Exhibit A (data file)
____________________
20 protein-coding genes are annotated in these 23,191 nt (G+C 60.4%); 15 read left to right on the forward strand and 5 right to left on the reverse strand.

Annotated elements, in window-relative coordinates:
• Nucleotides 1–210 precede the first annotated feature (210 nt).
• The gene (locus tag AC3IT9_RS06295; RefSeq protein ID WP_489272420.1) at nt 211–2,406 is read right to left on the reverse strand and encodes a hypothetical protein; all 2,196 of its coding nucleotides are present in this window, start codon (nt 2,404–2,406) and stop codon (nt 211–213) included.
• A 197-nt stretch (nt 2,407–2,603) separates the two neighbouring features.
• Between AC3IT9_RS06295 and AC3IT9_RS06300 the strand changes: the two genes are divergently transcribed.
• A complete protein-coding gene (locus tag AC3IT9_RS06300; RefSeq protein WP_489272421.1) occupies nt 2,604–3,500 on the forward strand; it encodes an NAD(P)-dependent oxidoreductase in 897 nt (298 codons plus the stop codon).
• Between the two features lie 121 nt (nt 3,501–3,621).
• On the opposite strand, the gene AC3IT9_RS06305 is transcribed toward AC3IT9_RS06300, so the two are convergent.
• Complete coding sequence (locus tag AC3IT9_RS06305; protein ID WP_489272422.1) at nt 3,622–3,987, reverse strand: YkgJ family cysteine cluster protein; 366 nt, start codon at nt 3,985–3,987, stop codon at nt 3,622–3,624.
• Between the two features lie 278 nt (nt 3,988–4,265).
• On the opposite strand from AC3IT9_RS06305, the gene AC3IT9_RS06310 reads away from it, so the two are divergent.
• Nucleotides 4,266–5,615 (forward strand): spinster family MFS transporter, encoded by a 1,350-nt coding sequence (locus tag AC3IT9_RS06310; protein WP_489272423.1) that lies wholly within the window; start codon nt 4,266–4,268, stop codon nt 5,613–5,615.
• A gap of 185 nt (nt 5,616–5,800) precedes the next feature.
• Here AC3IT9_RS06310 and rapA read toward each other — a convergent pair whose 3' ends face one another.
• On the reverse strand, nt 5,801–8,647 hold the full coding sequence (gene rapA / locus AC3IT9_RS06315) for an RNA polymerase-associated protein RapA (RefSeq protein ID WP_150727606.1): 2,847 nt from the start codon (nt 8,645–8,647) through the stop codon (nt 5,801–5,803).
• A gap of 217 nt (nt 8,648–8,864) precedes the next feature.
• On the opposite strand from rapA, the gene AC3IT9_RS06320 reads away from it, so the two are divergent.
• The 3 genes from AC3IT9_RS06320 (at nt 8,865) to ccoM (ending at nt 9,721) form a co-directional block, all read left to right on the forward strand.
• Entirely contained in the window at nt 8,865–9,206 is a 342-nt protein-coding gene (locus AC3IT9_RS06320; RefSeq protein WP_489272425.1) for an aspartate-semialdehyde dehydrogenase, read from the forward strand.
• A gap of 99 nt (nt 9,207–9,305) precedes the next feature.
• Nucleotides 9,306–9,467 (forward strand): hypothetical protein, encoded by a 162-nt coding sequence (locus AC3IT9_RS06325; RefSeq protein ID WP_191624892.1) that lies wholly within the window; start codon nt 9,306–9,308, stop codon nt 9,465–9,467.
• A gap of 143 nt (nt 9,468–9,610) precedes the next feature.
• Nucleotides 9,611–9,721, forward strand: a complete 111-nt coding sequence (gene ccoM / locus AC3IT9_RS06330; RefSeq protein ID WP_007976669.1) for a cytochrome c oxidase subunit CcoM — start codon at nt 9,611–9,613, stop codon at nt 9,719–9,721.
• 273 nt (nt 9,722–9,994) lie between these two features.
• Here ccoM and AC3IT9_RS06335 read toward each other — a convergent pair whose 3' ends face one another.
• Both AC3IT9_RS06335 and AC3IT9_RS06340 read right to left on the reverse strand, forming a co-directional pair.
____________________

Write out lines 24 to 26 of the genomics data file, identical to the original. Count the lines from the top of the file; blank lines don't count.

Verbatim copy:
• Nucleotides 9,611–9,721, forward strand: a complete 111-nt coding sequence (gene ccoM / locus AC3IT9_RS06330; RefSeq protein ID WP_007976669.1) for a cytochrome c oxidase subunit CcoM — start codon at nt 9,611–9,613, stop codon at nt 9,719–9,721.
• 273 nt (nt 9,722–9,994) lie between these two features.
• Here ccoM and AC3IT9_RS06335 read toward each other — a convergent pair whose 3' ends face one another.